MCED Blog

MCED helps innovators fill in the gaps between their deep industry expertise and the strategic business skills critical to launching a scalable, sustainable venture. Maine's unique economic and geographic challenges demand more that a traditional business incubator. They demand a catalyst.

May Featured Mentor: Brian Rahill

Brian Rahill

May's featured mentor is Brian Rahill, owner and CEO of RainStorm Consulting. Rahill founded RainStorm as a search marketing firm in 1999 and quickly grew the company to provide web design, hosting, and software services. The company has grown consistently each year in  client base and revenue and today serves more than 400 hosting and development clients in the educational, nonprofit, and small business sectors. Rahill is also the co-founder of CourseStorm, a simple course registration software for educational enrichment programs across the US. 

Along with being a mentor with the Top Gun Program, he is a graduate of Top Gun 2012. Brian brings a valuable viewpoint both to the entrepreneurs he interacts with and the Top Gun mentor team. 

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Why Prince Is a Beacon to Us Entrepreneurs

Why Prince Is a Beacon to Us Entrepreneurs

by Kerem Durdag

I loved Prince; went to college near Minneapolis in the late 80’s and always wanted to get into the dance clubs where he played. His live shows were legendary. The music… man… the music. The energy. The sweep of raw emotion. The funk. The audacity of originality. The sexiness. The pure joy of musicality. The honesty… the dripping honesty. Listen to Purple Rain in all its glory. He was the man who made doves cry.

Never was able to get tickets, or bust my way in. So started the journey to see him. Which I did in 2004 with my wife in Boston. And the man rocked the roof off… there was no roof left. And when he danced and sang, you went with him.

So… what does this have to do with being a start-up entrepreneur? For me… a lot. You know how it is… days are long, there is always the sense of being alone, the pressures come from all directions… for me, in those quiet times of every day (every day) I listen to music (my plethora of playlists is yours, if you want it…). It helps.

The other thing is that if you want something bad enough, you chase it and never forget it. Took me almost two decades to get to see him, but I did in the end. Stick with the dream as long as you can.

But I digress a bit… this ephemeral pontification is about Prince and how he guides you and me. Below is what he said and its context to me, you, us.

We work because we create. Incessantly: "I can't wait four years between records. What am I going to do for four years? I'd just fill up the vault with more songs."

The team is the family: “When Jon Bon Jovi asked me if he could do a song with my band, I went, 'What? No!' It was like he wanted to make love to my woman." Our team is our family. Inviolate.

Entrepreneurs ride the rapids after we succeed (or fail): "Making hits is the easiest thing I could do. But it's like taking a ribbon for a race someone else won. I can't do that. I can't repeat myself." There is this river in us with Class 5 rapids. We ride it.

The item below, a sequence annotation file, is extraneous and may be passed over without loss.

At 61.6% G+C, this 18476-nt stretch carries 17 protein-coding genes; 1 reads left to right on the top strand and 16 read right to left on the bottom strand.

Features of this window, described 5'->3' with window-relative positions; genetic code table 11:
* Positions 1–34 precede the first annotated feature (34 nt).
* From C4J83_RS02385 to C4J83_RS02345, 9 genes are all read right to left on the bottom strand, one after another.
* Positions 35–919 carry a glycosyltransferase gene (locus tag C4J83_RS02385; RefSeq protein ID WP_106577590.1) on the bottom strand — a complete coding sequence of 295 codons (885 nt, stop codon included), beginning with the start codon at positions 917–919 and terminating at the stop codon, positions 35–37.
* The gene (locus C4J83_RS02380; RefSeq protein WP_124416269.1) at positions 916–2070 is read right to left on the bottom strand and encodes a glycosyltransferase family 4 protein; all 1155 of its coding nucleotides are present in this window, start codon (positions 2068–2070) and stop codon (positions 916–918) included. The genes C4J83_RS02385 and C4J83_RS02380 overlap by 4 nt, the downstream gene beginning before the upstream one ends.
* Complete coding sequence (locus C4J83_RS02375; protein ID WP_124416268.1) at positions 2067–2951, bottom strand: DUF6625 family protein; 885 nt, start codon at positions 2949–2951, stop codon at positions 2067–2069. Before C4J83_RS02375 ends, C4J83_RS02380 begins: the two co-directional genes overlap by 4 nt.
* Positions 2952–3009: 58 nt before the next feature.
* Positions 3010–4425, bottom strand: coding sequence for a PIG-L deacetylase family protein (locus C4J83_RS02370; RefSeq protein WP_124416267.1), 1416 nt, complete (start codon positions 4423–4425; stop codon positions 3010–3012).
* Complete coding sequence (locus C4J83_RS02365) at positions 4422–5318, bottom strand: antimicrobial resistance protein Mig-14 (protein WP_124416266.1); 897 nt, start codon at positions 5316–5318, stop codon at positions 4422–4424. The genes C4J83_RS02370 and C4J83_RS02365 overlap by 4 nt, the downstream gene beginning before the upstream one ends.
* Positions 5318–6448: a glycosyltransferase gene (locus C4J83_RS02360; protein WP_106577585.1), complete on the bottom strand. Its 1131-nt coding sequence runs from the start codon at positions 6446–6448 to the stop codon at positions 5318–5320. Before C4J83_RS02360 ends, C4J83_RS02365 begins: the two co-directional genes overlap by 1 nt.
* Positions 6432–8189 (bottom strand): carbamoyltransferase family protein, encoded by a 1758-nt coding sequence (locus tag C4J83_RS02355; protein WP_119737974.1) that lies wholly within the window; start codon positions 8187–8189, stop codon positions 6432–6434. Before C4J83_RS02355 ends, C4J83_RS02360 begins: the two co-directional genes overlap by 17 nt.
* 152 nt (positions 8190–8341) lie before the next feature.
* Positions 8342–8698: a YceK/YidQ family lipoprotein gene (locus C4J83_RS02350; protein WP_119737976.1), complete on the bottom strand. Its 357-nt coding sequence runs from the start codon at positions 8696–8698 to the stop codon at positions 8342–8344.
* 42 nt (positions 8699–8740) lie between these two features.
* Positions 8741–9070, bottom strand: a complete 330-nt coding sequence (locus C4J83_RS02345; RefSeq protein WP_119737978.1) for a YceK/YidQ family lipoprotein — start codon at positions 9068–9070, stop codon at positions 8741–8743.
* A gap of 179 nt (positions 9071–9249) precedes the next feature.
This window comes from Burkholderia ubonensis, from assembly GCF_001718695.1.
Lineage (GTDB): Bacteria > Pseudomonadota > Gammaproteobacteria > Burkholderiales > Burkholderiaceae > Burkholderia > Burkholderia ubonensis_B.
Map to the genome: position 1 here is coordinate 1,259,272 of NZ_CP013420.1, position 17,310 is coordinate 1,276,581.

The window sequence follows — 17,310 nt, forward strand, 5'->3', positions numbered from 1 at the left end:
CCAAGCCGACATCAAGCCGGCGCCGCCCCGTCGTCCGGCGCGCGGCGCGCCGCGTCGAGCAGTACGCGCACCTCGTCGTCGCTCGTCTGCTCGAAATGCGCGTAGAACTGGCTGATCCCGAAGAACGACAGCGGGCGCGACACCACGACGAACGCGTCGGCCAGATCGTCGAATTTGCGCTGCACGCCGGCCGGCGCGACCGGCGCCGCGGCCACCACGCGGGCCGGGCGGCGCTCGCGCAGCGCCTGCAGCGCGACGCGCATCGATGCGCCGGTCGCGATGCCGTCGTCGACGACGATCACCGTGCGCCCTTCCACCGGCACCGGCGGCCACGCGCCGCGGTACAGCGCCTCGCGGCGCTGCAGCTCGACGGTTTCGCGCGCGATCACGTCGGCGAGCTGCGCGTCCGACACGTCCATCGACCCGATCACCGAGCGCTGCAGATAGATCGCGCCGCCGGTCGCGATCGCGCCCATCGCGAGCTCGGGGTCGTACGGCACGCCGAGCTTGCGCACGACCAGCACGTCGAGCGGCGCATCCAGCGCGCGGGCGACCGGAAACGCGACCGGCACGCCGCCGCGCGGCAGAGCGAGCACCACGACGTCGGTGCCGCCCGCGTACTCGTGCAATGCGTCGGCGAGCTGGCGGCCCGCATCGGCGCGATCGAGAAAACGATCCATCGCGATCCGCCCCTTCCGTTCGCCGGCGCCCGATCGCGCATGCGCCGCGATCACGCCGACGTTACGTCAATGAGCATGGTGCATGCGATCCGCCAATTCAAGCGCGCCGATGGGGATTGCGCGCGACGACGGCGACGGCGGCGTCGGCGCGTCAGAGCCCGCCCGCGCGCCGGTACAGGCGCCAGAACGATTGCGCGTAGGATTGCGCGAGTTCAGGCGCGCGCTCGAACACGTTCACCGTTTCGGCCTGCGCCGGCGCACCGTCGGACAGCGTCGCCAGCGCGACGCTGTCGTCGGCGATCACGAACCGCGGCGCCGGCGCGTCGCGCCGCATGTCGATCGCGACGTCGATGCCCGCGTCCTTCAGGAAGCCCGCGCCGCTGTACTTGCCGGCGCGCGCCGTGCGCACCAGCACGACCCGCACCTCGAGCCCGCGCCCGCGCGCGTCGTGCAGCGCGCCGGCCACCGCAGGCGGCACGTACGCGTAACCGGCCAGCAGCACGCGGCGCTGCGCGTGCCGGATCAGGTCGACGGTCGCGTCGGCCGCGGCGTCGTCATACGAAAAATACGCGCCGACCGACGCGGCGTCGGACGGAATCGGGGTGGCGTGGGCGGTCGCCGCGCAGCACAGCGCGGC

We do what we do because we have to:  “(Graffiti Bridge) one of the purest, most spiritual, uplifting things I've ever done. It was non-violent, positive and had no blatant sex scenes. Maybe it will take people 30 years to get it. They trashed The Wizard of Oz at first, too." We have a vision, we stick with it as long as it makes sense.

Self-confidence and support for the entire community can co-exist: "I always see myself described as arrogant or pretentious. I just do what I want. I don't consider that arrogance. We should stop arguing and stop attacking each other. The first time I heard Yoko Ono sing, I went, 'Hey, you got to quit that — today!' But I had to stop myself. How can I say she shouldn't sing? Maybe she feels a strong need to express herself."

We are original and we have to do something valuable with it: "Nobody's learning how to make music, how to read and write it, and how to play. I worry that we're raising a whole generation that's going to turn out nothing but samples and rehashes." There are some massive human problems that need solutions from us… we need to get off the social media app “I am going flip this company over to make a couple of bucks” train and do something that has merit for the next generation that is going to inherit this earth from us.

There is a craft and business depth to what we do: "You can't bring a prerecorded event to the stage. You have to be able to vibe off the audience and let a song marinate. Keep it alive! Where can you see a real band anymore? You can't get a machine to play like my drummer."

You have to monetize your value…no matter what: "YouTube is the hippest network, and they abuse copyright right and left. You see a song like Purple Rain turned into Pure Cocaine; what should my response be? I chase the money to find out who's behind it. It's a matter of principle. I don't want my music bastardized."

Know how to assert: On being asked to hear his new album in his entirety by an interviewer in 1999, he said, "Did you bring money?"

Know your market: "I don't really take a stance on piracy. If I was only getting a few pennies off every album, I'd be worried. But I get $7 a pop for every album that sells for $10. That's enough."

It is OK to evolve as a person, a professional, a leader: "I have an older, more sophisticated audience now. And the 13-year-olds hear enough depraved culture. They don't need to hear me do Sexy M.F. or Erotic City. I choose not to do those songs. That's not where my head is now."